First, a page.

Susanna’s research focuses in the area of Computational Geometry, which is the study of algorithms, data structures, and applications that pertain to computational problems of a geometric nature. Her main interest concerns implementing a heuristic to construct a polygon with minimum or maximum area (MINAP and MAXAP, respectively) given a set of planar points. Susanna and her research group have implemented programs in Java to calculate the intersection of collinear line segments, polygon operations, and the Graham scan (finding the smallest polygon from a set of points that encloses all points in the set) and currently they are working on an algorithm to merge point polygonizations.
In the summer of 2020, Joaquin conducted research for FIU under the OURS program with the guidance of Dr. Andres Tremante. Joaquin analyzed the effects of wind direction and speeds, similar to those of a hurricane on buildings with a focus on the roof.
Our team involved 3 students: two of which, including myself, were focused on the data acquisition through scaled computerized models and simulations and one of which was writing the technical paper to be presented as a conference paper.
Damage caused by extreme winds are due to high wind uplift forces concentrating on the roof corners and edges of the buildings. Using simulation software, namely SolidWorks and ANSYS Fluent, per our modelled Aerodynamic Mitigation and Power System (AMPS), I performed a quasi-2D analysis to acquire the pressure difference, which are directly related to force and thus power generation, on three distinct coordinate planes. The AMPS system will ideally generate power to any structure via an integrated wind turbine.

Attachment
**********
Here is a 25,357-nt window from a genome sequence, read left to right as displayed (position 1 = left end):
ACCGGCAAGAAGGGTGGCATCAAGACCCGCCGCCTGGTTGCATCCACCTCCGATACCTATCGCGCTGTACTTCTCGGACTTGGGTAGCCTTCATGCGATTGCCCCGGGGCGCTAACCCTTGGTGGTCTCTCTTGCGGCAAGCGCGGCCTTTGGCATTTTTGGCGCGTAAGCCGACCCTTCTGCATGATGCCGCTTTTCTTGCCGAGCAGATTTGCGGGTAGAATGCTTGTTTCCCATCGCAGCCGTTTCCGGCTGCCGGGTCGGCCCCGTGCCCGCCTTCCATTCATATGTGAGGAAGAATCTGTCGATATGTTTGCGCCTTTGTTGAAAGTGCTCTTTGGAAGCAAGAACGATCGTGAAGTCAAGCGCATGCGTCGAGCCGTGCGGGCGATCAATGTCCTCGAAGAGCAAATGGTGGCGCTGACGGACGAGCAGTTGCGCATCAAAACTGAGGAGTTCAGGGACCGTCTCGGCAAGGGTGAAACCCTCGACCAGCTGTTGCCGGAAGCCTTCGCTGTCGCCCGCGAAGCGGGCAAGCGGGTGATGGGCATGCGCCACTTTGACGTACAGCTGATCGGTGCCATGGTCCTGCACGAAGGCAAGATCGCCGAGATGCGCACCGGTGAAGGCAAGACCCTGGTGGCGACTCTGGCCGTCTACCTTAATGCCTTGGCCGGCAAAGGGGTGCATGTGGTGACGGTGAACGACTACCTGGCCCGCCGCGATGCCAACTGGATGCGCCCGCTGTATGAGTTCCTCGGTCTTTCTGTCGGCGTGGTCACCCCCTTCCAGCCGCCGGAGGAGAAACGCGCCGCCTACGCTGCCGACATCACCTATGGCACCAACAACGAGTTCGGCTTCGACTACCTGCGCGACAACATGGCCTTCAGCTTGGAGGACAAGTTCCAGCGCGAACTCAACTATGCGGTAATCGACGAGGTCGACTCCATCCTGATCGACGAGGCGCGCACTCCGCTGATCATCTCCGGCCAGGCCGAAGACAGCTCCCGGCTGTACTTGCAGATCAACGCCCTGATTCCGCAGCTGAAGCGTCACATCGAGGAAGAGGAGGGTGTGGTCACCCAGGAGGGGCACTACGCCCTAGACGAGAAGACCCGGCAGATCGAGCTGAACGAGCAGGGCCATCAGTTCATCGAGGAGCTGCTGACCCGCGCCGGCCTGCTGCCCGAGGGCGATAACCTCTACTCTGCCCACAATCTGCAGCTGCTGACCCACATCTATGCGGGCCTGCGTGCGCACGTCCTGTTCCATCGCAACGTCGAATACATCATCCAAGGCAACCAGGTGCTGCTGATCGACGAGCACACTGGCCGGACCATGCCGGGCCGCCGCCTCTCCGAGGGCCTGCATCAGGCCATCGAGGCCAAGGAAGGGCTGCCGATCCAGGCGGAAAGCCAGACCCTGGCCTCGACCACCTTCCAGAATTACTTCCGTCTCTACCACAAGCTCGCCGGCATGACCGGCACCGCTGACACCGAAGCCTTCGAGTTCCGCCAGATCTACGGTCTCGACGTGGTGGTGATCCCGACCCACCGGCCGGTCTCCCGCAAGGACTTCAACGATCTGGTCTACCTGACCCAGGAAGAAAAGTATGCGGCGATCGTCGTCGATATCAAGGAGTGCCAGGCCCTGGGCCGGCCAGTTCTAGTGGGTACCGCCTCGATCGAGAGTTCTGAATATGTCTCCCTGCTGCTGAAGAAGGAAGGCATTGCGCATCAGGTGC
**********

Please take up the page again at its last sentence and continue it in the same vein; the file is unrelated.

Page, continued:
An elimination process was utilized in order obtain an optimized mesh and also the ideal iteration number for low-processing time but also high result accuracy. I have gained further knowledge on ANSYS Fluent, data acquisition, and energy system through this research. Joaquin will continue his research this fall in hopes of expanding the investigation and gather more defined results and thus conclusions.
PATHS UP REM Scholar